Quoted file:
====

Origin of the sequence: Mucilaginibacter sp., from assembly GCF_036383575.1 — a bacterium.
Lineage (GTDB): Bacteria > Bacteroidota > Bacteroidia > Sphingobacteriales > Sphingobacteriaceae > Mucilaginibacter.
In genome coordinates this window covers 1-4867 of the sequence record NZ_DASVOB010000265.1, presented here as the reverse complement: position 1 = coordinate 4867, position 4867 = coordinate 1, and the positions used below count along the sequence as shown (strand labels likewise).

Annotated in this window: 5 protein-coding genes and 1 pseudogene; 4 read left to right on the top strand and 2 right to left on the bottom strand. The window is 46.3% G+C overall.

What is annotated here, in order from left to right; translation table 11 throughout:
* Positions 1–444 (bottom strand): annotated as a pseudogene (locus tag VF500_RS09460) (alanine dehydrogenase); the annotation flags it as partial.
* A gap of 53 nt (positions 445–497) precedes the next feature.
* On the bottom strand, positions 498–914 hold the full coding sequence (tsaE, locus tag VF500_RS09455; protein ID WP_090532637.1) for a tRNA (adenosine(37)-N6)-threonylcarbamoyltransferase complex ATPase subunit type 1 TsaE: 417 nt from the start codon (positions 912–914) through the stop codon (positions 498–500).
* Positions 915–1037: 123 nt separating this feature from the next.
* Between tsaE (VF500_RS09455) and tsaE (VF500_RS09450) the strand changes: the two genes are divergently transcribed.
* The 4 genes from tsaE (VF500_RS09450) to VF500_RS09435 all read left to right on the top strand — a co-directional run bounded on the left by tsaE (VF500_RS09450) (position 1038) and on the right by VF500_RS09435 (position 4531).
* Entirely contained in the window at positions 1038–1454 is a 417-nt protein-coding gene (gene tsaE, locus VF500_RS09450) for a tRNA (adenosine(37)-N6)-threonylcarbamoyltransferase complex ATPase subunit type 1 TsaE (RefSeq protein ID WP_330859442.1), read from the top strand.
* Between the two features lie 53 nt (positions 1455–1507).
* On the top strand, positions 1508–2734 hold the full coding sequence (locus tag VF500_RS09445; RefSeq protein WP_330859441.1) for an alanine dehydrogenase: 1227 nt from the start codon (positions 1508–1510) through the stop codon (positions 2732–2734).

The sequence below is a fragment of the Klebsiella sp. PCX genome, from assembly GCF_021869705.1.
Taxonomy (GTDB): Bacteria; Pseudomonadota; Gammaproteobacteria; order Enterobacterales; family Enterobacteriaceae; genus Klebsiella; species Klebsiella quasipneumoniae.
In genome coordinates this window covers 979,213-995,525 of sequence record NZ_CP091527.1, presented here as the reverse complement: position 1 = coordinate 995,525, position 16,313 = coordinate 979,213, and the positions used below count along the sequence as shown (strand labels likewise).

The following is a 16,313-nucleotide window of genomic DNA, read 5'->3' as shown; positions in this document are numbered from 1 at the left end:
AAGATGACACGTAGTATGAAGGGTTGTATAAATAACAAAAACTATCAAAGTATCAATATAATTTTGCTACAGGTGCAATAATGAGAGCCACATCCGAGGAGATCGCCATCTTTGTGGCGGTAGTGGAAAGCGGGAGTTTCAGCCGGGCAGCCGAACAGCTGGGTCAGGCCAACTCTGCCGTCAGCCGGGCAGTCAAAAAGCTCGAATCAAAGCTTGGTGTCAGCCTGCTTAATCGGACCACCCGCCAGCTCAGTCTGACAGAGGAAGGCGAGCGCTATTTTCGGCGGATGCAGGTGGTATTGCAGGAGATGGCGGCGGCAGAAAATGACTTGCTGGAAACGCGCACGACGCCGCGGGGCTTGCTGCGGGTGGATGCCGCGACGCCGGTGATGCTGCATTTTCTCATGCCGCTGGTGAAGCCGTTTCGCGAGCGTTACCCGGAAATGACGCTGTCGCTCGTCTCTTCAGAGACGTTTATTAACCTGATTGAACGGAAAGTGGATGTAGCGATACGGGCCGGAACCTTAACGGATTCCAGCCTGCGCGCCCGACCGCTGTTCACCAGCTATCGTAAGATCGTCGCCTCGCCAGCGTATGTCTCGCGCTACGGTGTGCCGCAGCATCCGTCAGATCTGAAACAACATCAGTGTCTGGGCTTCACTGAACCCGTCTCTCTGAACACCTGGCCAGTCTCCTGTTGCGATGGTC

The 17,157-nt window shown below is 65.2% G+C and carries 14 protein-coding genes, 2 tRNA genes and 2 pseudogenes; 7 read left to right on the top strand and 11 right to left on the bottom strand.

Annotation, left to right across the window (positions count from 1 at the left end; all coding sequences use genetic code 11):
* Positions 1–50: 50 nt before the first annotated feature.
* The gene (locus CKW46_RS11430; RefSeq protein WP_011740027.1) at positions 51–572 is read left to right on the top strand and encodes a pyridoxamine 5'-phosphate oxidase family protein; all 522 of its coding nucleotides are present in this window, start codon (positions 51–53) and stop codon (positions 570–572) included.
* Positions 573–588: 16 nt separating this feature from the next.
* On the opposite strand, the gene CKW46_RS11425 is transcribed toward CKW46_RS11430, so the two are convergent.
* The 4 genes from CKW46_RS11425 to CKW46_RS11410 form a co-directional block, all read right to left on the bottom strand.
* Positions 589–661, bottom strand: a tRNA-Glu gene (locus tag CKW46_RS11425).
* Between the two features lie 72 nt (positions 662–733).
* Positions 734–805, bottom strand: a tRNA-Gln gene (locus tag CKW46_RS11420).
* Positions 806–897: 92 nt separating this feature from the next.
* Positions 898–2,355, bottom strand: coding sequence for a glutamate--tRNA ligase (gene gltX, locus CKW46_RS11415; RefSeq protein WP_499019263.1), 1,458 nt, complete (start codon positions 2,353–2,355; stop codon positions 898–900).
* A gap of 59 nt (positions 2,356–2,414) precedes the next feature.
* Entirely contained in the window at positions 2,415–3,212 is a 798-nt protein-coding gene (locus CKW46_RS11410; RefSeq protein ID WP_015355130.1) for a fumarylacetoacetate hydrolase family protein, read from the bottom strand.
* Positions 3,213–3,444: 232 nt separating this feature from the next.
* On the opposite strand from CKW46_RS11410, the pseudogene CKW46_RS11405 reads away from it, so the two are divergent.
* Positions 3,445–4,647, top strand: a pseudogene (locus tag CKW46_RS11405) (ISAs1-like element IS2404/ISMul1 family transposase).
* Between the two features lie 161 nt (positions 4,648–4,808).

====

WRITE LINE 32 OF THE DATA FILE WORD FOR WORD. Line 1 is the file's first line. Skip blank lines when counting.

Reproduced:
* A gap of 59 nt (positions 2,356–2,414) precedes the next feature.